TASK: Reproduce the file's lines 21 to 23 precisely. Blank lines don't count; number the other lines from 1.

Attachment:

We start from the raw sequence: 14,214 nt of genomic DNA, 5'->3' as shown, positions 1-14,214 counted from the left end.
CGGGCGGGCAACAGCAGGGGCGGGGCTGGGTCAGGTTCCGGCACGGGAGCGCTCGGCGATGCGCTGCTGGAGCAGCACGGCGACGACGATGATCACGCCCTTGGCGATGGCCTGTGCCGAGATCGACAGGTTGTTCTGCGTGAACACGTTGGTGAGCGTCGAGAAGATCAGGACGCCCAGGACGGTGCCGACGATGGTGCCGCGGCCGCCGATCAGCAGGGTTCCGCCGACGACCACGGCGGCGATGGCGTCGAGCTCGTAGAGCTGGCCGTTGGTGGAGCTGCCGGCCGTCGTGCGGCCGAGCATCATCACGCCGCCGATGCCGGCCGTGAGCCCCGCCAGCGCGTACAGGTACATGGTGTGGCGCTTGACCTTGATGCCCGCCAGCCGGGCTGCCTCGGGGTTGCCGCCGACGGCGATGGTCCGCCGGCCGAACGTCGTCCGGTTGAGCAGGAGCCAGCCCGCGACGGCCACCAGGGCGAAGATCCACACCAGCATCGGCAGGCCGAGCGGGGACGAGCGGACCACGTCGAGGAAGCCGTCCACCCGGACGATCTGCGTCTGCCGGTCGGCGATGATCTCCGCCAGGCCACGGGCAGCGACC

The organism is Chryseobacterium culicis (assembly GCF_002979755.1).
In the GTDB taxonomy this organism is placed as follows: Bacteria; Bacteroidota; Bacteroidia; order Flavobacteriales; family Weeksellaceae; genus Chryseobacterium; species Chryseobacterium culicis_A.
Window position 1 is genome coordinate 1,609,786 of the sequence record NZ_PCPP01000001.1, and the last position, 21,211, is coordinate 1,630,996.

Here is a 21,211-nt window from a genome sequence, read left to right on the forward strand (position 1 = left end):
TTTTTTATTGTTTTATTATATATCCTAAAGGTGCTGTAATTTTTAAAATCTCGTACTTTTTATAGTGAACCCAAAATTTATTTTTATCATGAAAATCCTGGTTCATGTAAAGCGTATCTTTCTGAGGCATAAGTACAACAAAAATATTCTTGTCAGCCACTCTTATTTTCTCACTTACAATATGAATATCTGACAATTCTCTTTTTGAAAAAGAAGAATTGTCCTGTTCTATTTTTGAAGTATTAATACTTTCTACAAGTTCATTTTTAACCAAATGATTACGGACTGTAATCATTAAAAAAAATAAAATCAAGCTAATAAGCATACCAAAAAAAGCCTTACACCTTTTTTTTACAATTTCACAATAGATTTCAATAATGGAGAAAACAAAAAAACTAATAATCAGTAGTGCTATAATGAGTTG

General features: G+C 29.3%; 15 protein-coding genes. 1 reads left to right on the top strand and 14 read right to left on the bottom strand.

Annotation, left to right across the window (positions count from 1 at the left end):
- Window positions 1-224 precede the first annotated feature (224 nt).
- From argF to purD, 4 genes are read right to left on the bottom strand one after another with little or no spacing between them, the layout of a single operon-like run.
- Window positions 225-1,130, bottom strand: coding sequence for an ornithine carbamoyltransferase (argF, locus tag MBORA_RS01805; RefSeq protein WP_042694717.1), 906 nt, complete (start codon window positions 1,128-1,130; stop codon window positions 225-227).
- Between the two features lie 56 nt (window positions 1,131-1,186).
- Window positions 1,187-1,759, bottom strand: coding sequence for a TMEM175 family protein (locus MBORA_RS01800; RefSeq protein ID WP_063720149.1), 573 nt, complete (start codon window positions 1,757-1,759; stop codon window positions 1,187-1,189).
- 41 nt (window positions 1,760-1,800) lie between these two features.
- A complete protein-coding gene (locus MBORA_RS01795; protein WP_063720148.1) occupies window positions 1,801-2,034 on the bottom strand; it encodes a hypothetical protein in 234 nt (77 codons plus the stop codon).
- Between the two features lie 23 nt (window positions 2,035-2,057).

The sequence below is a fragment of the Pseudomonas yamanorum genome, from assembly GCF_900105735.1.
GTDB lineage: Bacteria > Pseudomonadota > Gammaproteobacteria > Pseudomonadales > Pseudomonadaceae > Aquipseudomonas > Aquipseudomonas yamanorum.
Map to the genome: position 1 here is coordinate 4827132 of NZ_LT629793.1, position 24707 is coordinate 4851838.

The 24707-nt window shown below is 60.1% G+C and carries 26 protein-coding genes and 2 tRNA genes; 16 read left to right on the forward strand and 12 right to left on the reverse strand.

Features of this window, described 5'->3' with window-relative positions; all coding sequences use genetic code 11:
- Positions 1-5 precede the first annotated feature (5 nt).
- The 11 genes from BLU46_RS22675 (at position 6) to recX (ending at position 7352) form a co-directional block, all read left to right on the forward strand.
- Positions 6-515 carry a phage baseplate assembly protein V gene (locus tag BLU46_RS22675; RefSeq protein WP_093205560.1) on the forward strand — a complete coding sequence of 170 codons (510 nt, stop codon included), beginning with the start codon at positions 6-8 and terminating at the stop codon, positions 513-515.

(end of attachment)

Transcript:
The 24707-nt window shown below is 60.1% G+C and carries 26 protein-coding genes and 2 tRNA genes; 16 read left to right on the forward strand and 12 right to left on the reverse strand.

Features of this window, described 5'->3' with window-relative positions; all coding sequences use genetic code 11:
- Positions 1-5 precede the first annotated feature (5 nt).